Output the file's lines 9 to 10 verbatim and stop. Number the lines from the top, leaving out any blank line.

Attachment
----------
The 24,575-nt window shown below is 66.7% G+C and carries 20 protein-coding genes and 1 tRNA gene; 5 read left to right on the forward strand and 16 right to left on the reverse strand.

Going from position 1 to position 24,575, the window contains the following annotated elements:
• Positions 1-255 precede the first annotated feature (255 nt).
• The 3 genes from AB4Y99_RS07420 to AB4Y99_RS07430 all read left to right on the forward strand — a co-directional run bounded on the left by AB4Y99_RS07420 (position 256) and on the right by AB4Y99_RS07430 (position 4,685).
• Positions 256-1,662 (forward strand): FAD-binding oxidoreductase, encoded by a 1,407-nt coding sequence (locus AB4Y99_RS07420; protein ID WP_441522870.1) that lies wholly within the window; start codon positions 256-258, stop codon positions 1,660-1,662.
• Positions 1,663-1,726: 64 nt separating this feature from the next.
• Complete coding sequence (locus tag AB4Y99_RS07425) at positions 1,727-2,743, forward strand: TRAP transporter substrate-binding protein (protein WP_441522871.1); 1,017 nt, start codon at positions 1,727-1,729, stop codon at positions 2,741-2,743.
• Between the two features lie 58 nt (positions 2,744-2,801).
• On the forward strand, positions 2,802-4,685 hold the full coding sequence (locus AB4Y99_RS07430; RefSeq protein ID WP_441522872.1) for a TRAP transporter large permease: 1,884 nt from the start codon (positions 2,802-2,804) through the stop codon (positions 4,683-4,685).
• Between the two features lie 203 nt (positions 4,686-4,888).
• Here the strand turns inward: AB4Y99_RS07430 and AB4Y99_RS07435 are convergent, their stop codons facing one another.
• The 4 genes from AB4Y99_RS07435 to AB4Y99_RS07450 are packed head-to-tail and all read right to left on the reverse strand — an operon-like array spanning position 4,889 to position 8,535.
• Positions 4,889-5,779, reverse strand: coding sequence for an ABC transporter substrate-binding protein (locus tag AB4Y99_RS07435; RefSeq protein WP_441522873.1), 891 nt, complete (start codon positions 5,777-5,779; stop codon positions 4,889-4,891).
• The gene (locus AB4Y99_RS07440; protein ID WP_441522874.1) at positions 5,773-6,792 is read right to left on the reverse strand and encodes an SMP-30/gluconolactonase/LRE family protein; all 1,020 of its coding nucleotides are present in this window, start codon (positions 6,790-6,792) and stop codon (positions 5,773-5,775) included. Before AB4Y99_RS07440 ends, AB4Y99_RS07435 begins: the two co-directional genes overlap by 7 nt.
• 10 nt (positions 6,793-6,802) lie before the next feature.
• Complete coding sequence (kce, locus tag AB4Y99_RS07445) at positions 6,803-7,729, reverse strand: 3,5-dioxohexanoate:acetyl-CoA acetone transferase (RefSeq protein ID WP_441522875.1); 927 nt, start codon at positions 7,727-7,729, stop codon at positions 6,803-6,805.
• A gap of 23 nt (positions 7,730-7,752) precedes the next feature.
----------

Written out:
• On the forward strand, positions 2,802-4,685 hold the full coding sequence (locus AB4Y99_RS07430; RefSeq protein ID WP_441522872.1) for a TRAP transporter large permease: 1,884 nt from the start codon (positions 2,802-2,804) through the stop codon (positions 4,683-4,685).
• Between the two features lie 203 nt (positions 4,686-4,888).